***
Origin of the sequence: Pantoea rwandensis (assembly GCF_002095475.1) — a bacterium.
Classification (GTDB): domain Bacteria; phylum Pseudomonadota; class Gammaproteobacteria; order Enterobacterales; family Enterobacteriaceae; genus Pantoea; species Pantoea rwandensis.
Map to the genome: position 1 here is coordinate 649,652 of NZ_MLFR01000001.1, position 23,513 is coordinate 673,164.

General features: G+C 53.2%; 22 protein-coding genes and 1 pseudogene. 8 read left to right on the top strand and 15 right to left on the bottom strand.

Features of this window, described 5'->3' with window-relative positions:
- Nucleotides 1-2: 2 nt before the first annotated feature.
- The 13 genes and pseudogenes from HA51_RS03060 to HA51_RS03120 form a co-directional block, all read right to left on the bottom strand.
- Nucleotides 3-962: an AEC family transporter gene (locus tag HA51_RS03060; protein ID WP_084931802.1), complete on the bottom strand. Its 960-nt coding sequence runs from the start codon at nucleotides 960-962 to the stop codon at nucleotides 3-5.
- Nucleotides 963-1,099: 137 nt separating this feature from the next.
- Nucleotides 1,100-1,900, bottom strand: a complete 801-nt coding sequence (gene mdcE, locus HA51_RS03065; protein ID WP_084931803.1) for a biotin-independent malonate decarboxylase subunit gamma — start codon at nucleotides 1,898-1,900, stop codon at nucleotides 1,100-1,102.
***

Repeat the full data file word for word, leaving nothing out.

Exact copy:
Origin of the sequence: Pantoea rwandensis (assembly GCF_002095475.1) — a bacterium.
Classification (GTDB): domain Bacteria; phylum Pseudomonadota; class Gammaproteobacteria; order Enterobacterales; family Enterobacteriaceae; genus Pantoea; species Pantoea rwandensis.
Map to the genome: position 1 here is coordinate 649,652 of NZ_MLFR01000001.1, position 23,513 is coordinate 673,164.

General features: G+C 53.2%; 22 protein-coding genes and 1 pseudogene. 8 read left to right on the top strand and 15 right to left on the bottom strand.

Features of this window, described 5'->3' with window-relative positions:
- Nucleotides 1-2: 2 nt before the first annotated feature.
- The 13 genes and pseudogenes from HA51_RS03060 to HA51_RS03120 form a co-directional block, all read right to left on the bottom strand.
- Nucleotides 3-962: an AEC family transporter gene (locus tag HA51_RS03060; protein ID WP_084931802.1), complete on the bottom strand. Its 960-nt coding sequence runs from the start codon at nucleotides 960-962 to the stop codon at nucleotides 3-5.
- Nucleotides 963-1,099: 137 nt separating this feature from the next.
- Nucleotides 1,100-1,900, bottom strand: a complete 801-nt coding sequence (gene mdcE, locus HA51_RS03065; protein ID WP_084931803.1) for a biotin-independent malonate decarboxylase subunit gamma — start codon at nucleotides 1,898-1,900, stop codon at nucleotides 1,100-1,102.